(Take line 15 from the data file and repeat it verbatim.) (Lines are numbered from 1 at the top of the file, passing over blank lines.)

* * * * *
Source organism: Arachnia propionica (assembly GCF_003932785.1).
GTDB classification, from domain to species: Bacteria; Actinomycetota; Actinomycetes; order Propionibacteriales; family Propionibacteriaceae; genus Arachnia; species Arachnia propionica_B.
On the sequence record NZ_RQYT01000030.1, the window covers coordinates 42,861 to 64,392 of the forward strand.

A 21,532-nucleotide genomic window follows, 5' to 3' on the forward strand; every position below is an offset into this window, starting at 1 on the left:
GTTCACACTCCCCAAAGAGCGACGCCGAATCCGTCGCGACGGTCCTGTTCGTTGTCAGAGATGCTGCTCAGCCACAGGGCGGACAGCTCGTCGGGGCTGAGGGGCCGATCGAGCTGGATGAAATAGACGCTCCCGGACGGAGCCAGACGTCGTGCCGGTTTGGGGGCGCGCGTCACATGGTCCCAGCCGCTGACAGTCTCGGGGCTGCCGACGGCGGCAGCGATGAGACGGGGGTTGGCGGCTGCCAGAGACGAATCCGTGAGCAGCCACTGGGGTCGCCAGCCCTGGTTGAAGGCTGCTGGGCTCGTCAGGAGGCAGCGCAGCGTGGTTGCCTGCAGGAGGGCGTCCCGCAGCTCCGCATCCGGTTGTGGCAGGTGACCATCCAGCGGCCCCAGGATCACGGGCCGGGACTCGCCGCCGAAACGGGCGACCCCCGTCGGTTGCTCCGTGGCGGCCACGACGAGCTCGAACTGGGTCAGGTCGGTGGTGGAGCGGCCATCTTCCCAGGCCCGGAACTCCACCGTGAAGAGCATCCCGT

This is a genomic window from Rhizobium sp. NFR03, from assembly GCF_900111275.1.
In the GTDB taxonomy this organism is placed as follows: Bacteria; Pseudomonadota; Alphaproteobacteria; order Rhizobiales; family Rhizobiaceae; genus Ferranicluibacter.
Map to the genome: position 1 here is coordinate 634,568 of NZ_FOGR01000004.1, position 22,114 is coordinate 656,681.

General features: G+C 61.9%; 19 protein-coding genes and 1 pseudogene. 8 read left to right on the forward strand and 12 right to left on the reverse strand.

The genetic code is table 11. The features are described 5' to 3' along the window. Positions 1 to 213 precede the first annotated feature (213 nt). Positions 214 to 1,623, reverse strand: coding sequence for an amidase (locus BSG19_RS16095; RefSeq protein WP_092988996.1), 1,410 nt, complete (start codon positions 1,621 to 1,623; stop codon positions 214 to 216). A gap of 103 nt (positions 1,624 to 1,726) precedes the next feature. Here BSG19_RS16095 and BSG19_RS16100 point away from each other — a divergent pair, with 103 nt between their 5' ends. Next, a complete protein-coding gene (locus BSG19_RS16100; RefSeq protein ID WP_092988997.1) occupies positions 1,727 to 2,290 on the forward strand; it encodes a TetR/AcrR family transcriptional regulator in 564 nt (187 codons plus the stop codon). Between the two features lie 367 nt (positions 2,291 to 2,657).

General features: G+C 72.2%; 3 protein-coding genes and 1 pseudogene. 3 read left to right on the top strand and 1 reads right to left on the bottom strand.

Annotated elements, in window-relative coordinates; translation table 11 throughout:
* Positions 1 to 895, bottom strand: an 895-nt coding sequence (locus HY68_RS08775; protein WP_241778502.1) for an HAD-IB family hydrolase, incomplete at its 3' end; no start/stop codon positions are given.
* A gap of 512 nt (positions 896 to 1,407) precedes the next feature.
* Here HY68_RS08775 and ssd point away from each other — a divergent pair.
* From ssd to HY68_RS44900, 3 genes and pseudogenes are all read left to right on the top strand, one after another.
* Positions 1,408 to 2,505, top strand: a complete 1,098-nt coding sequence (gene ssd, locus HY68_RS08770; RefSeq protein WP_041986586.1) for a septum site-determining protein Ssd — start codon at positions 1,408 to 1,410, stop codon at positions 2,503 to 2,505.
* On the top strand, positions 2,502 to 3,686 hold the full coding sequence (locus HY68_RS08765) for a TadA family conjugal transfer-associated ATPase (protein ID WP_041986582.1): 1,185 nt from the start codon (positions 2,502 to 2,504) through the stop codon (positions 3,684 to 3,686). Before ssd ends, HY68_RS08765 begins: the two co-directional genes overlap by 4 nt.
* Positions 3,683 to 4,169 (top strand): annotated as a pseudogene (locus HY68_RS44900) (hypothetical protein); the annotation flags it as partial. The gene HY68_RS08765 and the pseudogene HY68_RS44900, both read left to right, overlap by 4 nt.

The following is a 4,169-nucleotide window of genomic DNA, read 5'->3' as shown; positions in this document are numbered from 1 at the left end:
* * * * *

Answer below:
* Here HY68_RS08775 and ssd point away from each other — a divergent pair.